5 game-changing industry trends to watch for in World Music Day 2021

Industry trends to watch for in World Music Day 2021

A new edition of World Music Day is around the corner and that means, a new opportunity to celebrate music in all of its forms and give some recognition to all these music business professionals, on and off the stage, who make this a fascinating sector.

Taking World Music day 2021 as an excuse, in SonoSuite we want to honor this special day by introducing you to some of the most important music industry trends we believe are redefining the scene right now, and which can be core to transform your music distribution business.

5 powerful music industry trends to embrace during World Music Day 2021

The global pandemic has redefined the way music is created, distributed and consumed. We’ve fully embraced the digital universe.

Music digitalization has completely reinvented the music industry. In the past year and a half, users have changed their listening habits and music companies transformed their business models, turning their attention to digital streaming and social media.

But what can we expect from the music industry on World Music Day and also in the second half of 2021? Below, you’ll find five examples of the Top digital music industry trends to watch for right now.

1. Music & gaming

During 2020, the live game streaming industry positioned itself as the most profitable sector within the entertainment universe. The global video gaming market reached (an estimated) $180 billion in revenue.

Platforms like Facebook Gaming, YouTube Gaming or Twitch (channels integrated in SonoSuite), which initially were aiming at gamers, now offer countless opportunities for music owners that want to share their projects with the world.

Creators can also use licensed music while broadcasting on these platforms.

For many mainstream and independent music companies, that’s been the perfect excuse to jump into the world of live music gaming streaming in 2021. The goal: to promote and distribute their music catalogs, get more exposure, and engage with new audiences.

2. Social media and music fandom monetization

Popular social networks like Instagram, TikTok or Facebook provide artists, songwriters, distributors and independent record labels several options to monetize music.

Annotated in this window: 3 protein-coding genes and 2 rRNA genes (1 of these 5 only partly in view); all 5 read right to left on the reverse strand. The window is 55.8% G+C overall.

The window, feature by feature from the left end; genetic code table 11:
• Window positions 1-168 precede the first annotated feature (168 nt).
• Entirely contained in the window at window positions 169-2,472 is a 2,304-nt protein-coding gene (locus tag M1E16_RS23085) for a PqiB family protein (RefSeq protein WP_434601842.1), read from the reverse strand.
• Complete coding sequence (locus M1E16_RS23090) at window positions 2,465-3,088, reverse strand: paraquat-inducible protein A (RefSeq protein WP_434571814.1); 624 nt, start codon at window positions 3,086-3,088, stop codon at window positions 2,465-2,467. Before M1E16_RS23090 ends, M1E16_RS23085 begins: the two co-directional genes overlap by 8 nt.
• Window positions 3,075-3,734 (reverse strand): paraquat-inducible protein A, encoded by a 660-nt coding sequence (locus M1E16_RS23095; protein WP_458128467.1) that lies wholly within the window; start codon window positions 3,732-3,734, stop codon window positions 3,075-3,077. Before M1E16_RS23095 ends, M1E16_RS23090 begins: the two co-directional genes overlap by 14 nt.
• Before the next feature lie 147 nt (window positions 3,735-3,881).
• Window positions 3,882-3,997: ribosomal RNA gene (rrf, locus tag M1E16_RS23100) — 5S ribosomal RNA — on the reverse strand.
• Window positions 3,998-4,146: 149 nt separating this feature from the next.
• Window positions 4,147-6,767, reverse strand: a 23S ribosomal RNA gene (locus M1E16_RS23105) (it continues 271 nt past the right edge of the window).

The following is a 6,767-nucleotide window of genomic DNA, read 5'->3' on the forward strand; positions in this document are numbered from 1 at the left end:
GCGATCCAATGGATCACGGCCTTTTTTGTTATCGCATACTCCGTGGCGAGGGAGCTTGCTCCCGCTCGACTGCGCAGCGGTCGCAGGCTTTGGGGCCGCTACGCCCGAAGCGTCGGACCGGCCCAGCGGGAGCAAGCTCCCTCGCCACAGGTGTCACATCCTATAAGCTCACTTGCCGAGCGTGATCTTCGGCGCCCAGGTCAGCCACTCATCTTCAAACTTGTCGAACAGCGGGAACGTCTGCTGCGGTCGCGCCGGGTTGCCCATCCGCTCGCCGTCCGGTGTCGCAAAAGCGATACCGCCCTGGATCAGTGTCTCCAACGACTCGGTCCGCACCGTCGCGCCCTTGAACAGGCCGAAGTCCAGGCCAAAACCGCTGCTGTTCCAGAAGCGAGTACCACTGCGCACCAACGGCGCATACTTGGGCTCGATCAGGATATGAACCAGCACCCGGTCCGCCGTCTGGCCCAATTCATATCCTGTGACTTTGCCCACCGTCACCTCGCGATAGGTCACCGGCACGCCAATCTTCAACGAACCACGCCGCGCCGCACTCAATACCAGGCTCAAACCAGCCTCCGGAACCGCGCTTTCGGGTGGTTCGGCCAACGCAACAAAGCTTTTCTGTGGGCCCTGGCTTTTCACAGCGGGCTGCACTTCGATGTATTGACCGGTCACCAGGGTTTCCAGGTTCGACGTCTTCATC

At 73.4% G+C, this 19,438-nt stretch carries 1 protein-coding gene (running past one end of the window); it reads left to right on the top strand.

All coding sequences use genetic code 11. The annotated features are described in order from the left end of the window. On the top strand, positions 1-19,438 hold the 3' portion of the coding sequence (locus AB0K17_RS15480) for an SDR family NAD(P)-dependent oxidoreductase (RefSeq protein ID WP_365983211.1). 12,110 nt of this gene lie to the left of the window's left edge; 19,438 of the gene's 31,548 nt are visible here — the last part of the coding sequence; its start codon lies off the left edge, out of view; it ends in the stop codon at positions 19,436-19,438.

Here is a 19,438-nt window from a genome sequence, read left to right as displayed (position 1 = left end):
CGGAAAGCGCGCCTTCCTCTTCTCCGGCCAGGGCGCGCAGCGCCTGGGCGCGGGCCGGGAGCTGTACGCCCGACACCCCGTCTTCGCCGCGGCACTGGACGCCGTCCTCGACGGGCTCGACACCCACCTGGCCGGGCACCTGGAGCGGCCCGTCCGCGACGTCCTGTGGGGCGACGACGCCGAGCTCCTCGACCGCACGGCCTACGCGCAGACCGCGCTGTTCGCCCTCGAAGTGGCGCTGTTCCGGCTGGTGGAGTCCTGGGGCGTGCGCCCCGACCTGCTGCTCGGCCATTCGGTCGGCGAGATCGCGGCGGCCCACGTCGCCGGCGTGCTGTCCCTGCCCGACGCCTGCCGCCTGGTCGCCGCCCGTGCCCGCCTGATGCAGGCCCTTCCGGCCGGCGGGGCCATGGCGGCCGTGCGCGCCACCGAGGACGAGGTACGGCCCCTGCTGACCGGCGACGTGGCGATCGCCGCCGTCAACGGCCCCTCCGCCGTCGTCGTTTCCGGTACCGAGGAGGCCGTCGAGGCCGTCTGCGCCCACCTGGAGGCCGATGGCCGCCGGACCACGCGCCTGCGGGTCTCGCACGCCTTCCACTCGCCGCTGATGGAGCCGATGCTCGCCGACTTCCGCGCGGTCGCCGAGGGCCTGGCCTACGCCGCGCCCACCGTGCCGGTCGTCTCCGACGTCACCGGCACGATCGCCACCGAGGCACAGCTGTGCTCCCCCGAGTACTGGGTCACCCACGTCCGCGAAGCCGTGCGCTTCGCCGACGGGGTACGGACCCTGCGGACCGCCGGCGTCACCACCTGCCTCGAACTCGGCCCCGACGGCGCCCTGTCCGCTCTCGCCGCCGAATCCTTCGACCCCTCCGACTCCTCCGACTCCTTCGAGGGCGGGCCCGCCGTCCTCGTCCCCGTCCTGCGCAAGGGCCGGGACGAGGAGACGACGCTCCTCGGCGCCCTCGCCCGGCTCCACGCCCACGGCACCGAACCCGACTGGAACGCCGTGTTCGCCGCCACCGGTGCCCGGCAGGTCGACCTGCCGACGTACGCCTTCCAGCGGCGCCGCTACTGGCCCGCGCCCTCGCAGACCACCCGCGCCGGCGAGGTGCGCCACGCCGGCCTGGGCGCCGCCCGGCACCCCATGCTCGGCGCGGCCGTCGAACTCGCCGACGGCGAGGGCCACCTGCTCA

There’s the option to earn money every time your music is included in user-generated content, with the use of targeted ads or through music videos uploaded on some of these platforms like Facebook Music Videos.

Instagram and Facebook also include features to help music owners to extend their revenues.

Artists can receive direct fan payments in the form of tips and donations, when performing live on these platforms, and they can also add a shoppable merchandise option.

Fans play a key role in social media. The Asian music giant, Tencent, or the popular Chinese streaming platform, Kanjian Music, are two of the companies offering extended interactive opportunities for artists and music businesses to connect and engage with their audiences.

These platforms, which are integrated in SonoSuite, provide experiences that go beyond the idea of simply streaming music or sponsoring live-streaming concerts. They offer a space to host what some people call “streaming parties”.

They provide alternatives to bond and monetize when interacting with users, from artists-fan chats to other streaming activities like the option to play games with your favourite artist.

3. Live streaming

Music live streaming has turned into one of the favorite pastimes for many users around the globe during the pandemic.

Not only that. The industry is heading that way. Online streaming saved the music business in 2020 and although physical concerts are now coming back to normal little by little (a good example is the UK’’s recent Download Pilot which welcomed 10,000 fans for the first time since the coronavirus outbreak), the digital scene is stronger than ever.